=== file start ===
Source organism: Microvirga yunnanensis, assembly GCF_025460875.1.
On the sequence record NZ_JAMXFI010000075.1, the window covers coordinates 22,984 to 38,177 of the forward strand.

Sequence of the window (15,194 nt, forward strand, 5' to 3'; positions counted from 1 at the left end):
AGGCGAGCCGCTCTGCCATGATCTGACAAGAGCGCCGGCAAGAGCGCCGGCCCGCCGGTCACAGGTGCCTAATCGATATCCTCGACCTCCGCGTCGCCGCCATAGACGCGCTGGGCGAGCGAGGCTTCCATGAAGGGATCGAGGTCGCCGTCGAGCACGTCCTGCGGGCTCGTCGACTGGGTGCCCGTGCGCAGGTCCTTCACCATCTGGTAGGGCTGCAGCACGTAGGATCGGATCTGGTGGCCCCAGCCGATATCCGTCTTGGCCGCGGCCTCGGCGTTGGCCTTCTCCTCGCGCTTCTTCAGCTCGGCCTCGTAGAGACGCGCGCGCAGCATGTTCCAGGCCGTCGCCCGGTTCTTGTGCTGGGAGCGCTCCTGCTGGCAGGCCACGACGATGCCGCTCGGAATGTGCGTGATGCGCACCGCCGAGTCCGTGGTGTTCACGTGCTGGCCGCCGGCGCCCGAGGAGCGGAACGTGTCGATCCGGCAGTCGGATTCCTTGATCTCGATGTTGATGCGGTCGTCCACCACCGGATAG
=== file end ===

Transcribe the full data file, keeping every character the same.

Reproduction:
Source organism: Microvirga yunnanensis, assembly GCF_025460875.1.
On the sequence record NZ_JAMXFI010000075.1, the window covers coordinates 22,984 to 38,177 of the forward strand.

Sequence of the window (15,194 nt, forward strand, 5' to 3'; positions counted from 1 at the left end):
AGGCGAGCCGCTCTGCCATGATCTGACAAGAGCGCCGGCAAGAGCGCCGGCCCGCCGGTCACAGGTGCCTAATCGATATCCTCGACCTCCGCGTCGCCGCCATAGACGCGCTGGGCGAGCGAGGCTTCCATGAAGGGATCGAGGTCGCCGTCGAGCACGTCCTGCGGGCTCGTCGACTGGGTGCCCGTGCGCAGGTCCTTCACCATCTGGTAGGGCTGCAGCACGTAGGATCGGATCTGGTGGCCCCAGCCGATATCCGTCTTGGCCGCGGCCTCGGCGTTGGCCTTCTCCTCGCGCTTCTTCAGCTCGGCCTCGTAGAGACGCGCGCGCAGCATGTTCCAGGCCGTCGCCCGGTTCTTGTGCTGGGAGCGCTCCTGCTGGCAGGCCACGACGATGCCGCTCGGAATGTGCGTGATGCGCACCGCCGAGTCCGTGGTGTTCACGTGCTGGCCGCCGGCGCCCGAGGAGCGGAACGTGTCGATCCGGCAGTCGGATTCCTTGATCTCGATGTTGATGCGGTCGTCCACCACCGGATAG